"It was we, the people; not we, the white male citizens; nor yet we, the male citizens; but we, the whole people, who formed the Union.... Men, their rights and nothing more; women, their rights and nothing less" Susan B. Anthony
Our book meeting revealed that I was not the only person that felt that Vreeland may not have researched the common Victorian behavior in the early 1900's with respect to Clara's character. We questioned such actions such as:
- Would it be considered proper in a boarding house to have men come in and sit on your bed?
- Is it OK to keep the company of men without an escort?
- Is it OK to retire to bed with a man in your bedroom?
- Is it OK to spend the weekend at a beech house with your male and female friends?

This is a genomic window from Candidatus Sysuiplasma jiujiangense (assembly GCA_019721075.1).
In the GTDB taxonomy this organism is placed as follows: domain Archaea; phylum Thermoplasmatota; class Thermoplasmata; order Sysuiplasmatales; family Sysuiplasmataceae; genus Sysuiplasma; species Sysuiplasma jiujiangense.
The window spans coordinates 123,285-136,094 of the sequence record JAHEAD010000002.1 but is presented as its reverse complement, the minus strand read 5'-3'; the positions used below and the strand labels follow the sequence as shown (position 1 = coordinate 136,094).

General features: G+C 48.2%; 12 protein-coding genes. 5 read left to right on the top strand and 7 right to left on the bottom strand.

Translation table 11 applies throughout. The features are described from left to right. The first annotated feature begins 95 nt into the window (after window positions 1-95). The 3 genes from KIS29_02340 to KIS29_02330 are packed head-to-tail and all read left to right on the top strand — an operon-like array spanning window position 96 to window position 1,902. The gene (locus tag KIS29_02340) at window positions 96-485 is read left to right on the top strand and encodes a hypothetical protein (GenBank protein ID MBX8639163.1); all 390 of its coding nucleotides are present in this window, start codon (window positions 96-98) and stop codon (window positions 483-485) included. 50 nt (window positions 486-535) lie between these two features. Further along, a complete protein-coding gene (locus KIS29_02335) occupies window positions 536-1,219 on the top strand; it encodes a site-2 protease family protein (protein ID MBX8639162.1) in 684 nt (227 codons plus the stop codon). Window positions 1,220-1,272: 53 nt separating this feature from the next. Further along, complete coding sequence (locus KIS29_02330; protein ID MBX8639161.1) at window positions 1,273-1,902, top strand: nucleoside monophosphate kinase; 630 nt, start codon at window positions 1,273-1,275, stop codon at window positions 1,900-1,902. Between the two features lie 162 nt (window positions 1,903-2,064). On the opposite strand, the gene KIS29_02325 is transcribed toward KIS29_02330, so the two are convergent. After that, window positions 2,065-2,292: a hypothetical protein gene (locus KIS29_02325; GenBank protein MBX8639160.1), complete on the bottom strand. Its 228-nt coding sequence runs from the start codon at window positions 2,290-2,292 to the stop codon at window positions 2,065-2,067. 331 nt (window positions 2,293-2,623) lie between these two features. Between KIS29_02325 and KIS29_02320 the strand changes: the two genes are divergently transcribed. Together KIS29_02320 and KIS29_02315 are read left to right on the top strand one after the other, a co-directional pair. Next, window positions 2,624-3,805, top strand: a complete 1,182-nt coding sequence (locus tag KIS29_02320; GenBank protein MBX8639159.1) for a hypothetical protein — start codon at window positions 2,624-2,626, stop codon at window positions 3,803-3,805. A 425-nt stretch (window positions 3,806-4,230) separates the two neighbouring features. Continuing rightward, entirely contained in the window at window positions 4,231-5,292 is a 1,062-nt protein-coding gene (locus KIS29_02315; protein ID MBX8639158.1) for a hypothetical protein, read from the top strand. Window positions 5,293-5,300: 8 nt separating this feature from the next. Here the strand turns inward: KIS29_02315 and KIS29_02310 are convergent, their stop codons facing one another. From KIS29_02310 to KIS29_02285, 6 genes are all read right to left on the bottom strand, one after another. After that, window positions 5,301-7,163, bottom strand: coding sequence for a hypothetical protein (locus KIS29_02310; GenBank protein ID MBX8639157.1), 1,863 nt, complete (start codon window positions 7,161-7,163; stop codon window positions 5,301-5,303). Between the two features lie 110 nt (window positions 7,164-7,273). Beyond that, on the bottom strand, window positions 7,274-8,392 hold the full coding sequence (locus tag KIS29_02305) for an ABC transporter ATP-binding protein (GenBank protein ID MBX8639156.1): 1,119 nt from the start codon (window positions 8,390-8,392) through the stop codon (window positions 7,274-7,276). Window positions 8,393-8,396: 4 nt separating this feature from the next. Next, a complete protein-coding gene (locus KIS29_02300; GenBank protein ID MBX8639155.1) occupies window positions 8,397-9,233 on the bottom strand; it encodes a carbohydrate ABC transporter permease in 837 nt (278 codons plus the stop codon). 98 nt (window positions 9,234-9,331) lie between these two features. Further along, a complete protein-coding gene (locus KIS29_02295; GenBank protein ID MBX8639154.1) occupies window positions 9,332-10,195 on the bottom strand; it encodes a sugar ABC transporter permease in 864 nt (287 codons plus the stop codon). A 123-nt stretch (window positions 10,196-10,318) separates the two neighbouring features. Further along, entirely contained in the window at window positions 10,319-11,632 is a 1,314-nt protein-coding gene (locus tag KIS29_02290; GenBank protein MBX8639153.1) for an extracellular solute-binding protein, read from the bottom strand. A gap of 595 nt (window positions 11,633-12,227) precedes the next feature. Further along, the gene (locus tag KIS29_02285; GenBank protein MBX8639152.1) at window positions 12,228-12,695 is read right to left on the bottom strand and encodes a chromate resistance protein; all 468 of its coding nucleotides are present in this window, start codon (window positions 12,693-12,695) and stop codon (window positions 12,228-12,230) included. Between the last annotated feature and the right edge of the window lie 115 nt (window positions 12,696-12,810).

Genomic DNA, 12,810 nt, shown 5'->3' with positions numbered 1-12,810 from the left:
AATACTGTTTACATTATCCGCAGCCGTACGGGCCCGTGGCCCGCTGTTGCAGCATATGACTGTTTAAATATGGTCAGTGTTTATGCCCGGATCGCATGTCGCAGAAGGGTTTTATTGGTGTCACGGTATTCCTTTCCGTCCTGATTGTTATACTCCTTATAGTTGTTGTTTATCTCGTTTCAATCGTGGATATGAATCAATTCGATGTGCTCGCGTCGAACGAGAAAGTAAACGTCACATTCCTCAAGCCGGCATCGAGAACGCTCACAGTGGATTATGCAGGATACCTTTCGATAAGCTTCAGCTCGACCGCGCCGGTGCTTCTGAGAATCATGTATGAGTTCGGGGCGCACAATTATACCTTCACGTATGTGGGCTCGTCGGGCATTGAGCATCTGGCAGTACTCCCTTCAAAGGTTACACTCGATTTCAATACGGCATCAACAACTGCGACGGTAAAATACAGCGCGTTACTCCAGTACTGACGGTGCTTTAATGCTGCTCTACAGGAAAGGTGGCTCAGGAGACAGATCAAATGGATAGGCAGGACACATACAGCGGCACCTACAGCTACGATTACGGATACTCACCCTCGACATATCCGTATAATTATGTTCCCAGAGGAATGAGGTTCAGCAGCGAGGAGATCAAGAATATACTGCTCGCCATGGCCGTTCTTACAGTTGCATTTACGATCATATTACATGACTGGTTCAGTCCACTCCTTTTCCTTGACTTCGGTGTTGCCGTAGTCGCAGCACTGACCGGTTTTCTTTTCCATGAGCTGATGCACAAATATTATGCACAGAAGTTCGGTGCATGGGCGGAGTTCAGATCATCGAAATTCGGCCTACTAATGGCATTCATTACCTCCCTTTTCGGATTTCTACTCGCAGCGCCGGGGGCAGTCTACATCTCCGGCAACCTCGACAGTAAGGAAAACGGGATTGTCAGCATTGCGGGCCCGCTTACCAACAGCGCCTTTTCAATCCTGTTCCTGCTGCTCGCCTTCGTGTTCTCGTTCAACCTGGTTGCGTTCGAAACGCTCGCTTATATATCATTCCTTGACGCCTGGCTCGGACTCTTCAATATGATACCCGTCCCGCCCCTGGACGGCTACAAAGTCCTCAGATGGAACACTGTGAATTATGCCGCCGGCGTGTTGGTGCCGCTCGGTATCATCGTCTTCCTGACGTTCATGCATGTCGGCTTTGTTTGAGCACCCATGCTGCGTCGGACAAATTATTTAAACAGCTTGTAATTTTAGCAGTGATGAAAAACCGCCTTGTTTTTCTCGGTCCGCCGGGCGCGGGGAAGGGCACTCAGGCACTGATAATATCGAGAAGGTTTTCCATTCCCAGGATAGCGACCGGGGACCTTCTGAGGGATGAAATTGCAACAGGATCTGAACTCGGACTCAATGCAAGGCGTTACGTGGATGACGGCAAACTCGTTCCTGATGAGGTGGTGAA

The end of the book concluded with some meaty topics that were presented beautifully. I wish these topics such as the relationship between unions, business and woman's work rights with supporting historical stories would have been described throughout the book rather than concentrated at the end of the tale.
The author did an awesome job describing the struggles of the immigrants. Most everyone enjoyed the historical setting and the sprinkling of American history in the telling of the story. We had an interesting discussion with respect to the male/female love relationship within the workplace which is as applicable then as it is now, as often married employees find themselves attracted to coworkers.
Though not the best book of the year, it was an enjoyable book club read, and lead to a pleasant discussion.